Here it is folks, the first episode with Rob Lowe and Adam Scott! NBC has been touting the arrival of Lowe over the last two weeks, but it turns out, at least in this first episode, that it was Scott who was getting the bigger role. That didn’t matter as much to me as the question of how the show would do with integrating the new characters without messing up the winning formula they figured out this season. I wasn’t too worried after Michael Shur and Gregg Daniels seamless did the same for The Office in its third season. Good news: it worked out better than imagined.
“The Master Plan” revolved around two overlapping plots: the arrival of two state auditors (Lowe and Scott) and April’s 21st Birthday. The arrival of the auditors instantly frustrates Leslie, who thinks they’re going to come in and slash everything and fire everyone, as thought that fills Ron with giggling glee. While Lowe is the charming, handsome health supplement lover that points and makes eye contact to try and remember people’s names, Scott’s Ben is a more serious guy that blames the faulty Pawnee government for all the problems. Leslie lashes out at him harshly for asserting such a thing as Ron wonders what’s a “non-gay way to ask him to go camping with me.”
April’s 21st Birthday is a moment that she and Andy accept her as an adult, which means they two could get together. Andy has always seemed to be the one that was resistant to the idea, so knowing that he actually did like April was kind of sweet. Meanwhile, Ann and Mark have officially broken up, and though she’s glad for that fact, she also seems a little bummed that it didn’t work out. Tom too has a lot hedging on the party, as he’s invited several girls with the hopes that he’ll hook up with one of them.
The party doesn’t quite pan out the way that anybody wants it to. April and Andy have a tentative hello that seems to indicate things will go in the right direction, but then a really drunk Ann grabs Andy and starts talking to him about their relationship. April sees this and in the same jealousy we saw at the telethon, grabs the douche-supreme Jean Ralfio, which clearly does the trick on Andy, though both he and April end up pretty sad about it. Tom is striking out with every girl he’s brought with him, and as I said, Ann is really really drunk. It was finally a chance for Rashida Jones to get some big comic moments this season. I’ve felt she’s the most underused character on the show, and I was glad to see her get a really funny moment. If all of this weren’t bad enough, Leslie tells Ben to get out, and for the second time is really mean to him.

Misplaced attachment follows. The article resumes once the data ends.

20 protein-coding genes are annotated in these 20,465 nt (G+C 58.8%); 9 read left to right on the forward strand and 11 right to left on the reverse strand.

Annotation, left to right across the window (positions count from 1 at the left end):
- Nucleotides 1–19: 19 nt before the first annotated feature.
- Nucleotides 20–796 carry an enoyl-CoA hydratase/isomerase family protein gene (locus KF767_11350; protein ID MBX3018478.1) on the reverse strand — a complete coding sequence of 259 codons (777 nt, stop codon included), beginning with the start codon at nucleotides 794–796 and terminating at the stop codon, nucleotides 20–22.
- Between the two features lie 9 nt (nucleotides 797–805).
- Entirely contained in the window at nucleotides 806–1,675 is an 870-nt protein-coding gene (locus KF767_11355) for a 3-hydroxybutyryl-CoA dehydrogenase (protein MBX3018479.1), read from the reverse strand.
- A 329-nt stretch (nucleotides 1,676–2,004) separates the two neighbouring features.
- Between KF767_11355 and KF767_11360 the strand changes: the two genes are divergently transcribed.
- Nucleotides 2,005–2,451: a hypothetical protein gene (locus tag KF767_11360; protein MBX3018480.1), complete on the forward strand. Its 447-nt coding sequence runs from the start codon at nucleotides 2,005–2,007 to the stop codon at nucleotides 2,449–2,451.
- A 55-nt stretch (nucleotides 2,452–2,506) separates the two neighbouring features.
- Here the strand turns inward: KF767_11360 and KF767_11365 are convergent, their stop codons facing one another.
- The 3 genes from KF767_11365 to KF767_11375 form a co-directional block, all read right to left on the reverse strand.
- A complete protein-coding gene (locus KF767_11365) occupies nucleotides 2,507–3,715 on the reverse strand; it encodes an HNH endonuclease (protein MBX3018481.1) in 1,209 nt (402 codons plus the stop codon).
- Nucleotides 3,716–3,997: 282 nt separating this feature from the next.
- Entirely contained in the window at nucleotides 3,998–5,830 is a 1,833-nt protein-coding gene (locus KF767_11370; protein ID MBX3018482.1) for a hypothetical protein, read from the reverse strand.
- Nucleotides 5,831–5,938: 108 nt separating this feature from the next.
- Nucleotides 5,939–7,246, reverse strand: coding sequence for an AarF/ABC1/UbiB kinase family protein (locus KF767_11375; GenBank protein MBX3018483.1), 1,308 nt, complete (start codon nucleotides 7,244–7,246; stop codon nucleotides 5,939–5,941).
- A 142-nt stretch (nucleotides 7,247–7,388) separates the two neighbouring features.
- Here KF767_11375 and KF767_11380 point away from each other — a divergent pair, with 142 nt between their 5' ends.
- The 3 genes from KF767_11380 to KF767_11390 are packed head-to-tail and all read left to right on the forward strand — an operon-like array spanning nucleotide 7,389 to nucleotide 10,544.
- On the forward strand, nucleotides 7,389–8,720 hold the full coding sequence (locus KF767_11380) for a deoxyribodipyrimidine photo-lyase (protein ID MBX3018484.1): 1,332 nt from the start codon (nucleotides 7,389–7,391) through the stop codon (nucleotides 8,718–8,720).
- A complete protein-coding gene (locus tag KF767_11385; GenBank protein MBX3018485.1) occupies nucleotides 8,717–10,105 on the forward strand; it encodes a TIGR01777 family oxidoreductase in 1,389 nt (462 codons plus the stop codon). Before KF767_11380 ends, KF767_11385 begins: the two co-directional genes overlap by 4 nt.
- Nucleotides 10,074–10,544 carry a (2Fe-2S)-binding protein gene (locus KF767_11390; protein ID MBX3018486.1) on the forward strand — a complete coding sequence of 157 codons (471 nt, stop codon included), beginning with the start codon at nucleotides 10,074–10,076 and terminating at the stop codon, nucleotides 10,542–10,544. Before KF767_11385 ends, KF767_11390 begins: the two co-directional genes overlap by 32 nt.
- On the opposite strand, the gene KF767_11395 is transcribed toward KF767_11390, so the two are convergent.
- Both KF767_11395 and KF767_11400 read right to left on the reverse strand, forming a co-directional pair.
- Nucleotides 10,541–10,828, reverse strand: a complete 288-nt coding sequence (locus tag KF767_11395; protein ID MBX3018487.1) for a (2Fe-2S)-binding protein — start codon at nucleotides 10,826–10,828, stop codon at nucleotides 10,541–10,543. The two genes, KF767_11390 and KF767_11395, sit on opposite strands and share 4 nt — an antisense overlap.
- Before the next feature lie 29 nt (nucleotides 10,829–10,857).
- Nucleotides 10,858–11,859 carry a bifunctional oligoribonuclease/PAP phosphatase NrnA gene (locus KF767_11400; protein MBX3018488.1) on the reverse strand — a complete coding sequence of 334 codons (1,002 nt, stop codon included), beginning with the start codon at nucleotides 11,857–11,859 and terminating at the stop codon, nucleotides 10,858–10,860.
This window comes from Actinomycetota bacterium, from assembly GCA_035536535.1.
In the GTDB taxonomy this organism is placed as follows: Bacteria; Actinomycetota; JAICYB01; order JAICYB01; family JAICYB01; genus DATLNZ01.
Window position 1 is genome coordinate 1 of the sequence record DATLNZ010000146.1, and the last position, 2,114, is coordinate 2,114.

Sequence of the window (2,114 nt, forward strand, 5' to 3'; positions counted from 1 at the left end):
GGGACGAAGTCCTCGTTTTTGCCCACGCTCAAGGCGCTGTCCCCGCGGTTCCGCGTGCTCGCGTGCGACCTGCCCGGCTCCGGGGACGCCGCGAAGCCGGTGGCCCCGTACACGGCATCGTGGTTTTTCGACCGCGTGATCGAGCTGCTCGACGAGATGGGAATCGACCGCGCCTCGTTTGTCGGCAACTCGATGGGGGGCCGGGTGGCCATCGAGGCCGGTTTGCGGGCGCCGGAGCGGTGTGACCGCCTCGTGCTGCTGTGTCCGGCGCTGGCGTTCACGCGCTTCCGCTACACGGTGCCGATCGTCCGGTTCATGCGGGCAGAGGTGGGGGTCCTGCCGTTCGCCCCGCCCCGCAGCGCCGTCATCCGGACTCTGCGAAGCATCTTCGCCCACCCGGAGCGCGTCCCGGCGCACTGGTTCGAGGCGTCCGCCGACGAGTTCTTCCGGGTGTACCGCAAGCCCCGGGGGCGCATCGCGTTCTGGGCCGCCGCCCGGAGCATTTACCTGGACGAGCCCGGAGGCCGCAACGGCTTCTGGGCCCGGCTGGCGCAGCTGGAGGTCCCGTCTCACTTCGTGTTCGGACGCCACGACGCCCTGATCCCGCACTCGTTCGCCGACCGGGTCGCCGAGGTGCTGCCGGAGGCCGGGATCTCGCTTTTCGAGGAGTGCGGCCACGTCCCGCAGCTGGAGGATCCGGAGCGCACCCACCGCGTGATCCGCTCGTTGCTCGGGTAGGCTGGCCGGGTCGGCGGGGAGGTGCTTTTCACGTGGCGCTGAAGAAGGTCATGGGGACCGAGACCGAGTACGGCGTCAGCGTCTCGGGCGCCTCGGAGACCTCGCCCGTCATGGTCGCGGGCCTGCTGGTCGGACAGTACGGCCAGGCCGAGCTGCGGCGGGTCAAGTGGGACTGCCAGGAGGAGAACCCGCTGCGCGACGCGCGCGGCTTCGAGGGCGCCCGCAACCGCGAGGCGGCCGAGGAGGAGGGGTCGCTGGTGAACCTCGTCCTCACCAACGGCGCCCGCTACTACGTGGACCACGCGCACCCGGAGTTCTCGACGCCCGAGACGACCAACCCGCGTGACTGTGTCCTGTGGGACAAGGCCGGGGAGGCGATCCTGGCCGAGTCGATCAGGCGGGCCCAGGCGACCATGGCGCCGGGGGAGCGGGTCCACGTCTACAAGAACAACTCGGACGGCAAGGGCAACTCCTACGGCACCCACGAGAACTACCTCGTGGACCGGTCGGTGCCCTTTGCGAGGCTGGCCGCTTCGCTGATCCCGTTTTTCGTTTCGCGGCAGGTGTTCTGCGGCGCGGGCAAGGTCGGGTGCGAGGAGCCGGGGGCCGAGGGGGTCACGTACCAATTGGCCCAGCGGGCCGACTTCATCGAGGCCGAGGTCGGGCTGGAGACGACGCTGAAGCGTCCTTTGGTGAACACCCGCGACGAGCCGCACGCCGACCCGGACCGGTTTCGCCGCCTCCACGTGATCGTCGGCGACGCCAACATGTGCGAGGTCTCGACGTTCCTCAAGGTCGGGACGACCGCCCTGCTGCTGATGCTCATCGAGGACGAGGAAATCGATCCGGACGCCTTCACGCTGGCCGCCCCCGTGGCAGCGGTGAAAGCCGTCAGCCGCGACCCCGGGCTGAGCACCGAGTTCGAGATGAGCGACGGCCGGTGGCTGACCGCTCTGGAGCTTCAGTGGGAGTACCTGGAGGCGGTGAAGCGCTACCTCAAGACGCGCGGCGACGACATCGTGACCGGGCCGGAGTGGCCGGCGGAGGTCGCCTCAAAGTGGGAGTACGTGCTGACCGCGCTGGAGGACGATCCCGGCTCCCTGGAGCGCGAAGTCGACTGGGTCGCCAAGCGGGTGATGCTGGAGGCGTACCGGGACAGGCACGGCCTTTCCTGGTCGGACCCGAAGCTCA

The next morning everything is vastly more complicated. Ann apparently made out with someone, but can’t remember who (her brief scare that it was Jerry was hilarious), and Leslie has to face the facts with Ben. After berating him again, they go out for a beer (at 10:30) to figure stuff out. Ben reveals who he really is: a guy who became mayor of his small Wisconsin town when he was 18, and subsequently ran it into the ground. Ever since, he’s been working as an auditor to try and prove he can be responsible when running a government, something Leslie can get behind, so she drops her beef.
April is still pretty upset about the whole deal with Andy, and there’s a great scene where Ron tries to comfort her despite neither of them wanting that to happen, and somehow there’s an understanding that was some great silent comedy between Nic Offerman and Aubrey Plaza. Andy too is a little heartbroken, as he plays his song for April, “November,” which was incredibly sweet, even though it was in Andy’s usual Dave Matthews style. Tom is the one that truly comes out on top, as he meets a cute bartender, Lucy (Natalie Morales), when he goes to settle his bar tab from the night before, and they share a few laughs over awkward, inappropriate sex jokes. He successfully asks her out, and it’s all capped off by a goofy excited smile from Aziz Ansari that absolutely killed me.
Back at City Hall, Ann discovers it was Rob Lowe who she made out with. Though he definitely was excited about seeing her again, she appeared to be super embarrassed about the whole thing. Leslie and Ron go in for their meeting with the auditors, and though they’re submitted a pretty good proposal for cutting the budget, they found out the government of Pawnee is being shut down, the product of a budget crisis. Predictably, though also hilariously, Leslie reacts in utter horror while Ron stifles girlish giggles.
“The Master Plan” was yet another example of why Parks and Rec is the best comedy on TV right now. It had a solid story that was full of laughs and was so well put together. Rob Lowe’s goofy character at first seemed about out of his range, but as he popped up more and more, I realized he’s absolutely perfect for it. Ben has shades of Scott’s other notable character, Henry Pollard on Party Down (I really wanted someone to ask him, “Are we having fun yet?!”), but he seems like he’ll perfectly fit in on the show. I really defy you to find a better “please get together” couple than Andy and April on TV, and Amy Pohler has really made Leslie one of my favorite characters on TV right now. Parks and Rec is firing at all cylinders going into the finale, and I’m really excited to see where they go from here.
Michael’s Score: 96
TUiW Grade: A